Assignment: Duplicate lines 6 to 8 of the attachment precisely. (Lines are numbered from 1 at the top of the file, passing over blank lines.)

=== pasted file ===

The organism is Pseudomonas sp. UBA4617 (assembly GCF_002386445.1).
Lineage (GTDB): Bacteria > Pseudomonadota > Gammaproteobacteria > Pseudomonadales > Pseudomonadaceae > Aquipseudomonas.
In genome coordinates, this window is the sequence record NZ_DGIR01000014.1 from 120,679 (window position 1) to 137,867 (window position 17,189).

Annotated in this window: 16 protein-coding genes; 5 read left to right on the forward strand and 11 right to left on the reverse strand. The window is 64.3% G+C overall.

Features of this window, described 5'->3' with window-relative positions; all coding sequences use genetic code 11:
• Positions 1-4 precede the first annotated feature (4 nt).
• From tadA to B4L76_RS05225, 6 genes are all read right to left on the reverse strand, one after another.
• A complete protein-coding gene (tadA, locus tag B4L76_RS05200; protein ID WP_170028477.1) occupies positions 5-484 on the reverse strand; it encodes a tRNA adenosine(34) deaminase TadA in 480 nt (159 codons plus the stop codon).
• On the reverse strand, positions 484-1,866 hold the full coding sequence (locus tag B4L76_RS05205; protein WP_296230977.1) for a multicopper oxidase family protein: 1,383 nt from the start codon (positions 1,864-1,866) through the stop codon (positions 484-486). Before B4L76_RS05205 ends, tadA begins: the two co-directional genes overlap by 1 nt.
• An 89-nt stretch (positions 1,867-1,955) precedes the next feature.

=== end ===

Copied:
• Positions 1-4 precede the first annotated feature (4 nt).
• From tadA to B4L76_RS05225, 6 genes are all read right to left on the reverse strand, one after another.
• A complete protein-coding gene (tadA, locus tag B4L76_RS05200; protein ID WP_170028477.1) occupies positions 5-484 on the reverse strand; it encodes a tRNA adenosine(34) deaminase TadA in 480 nt (159 codons plus the stop codon).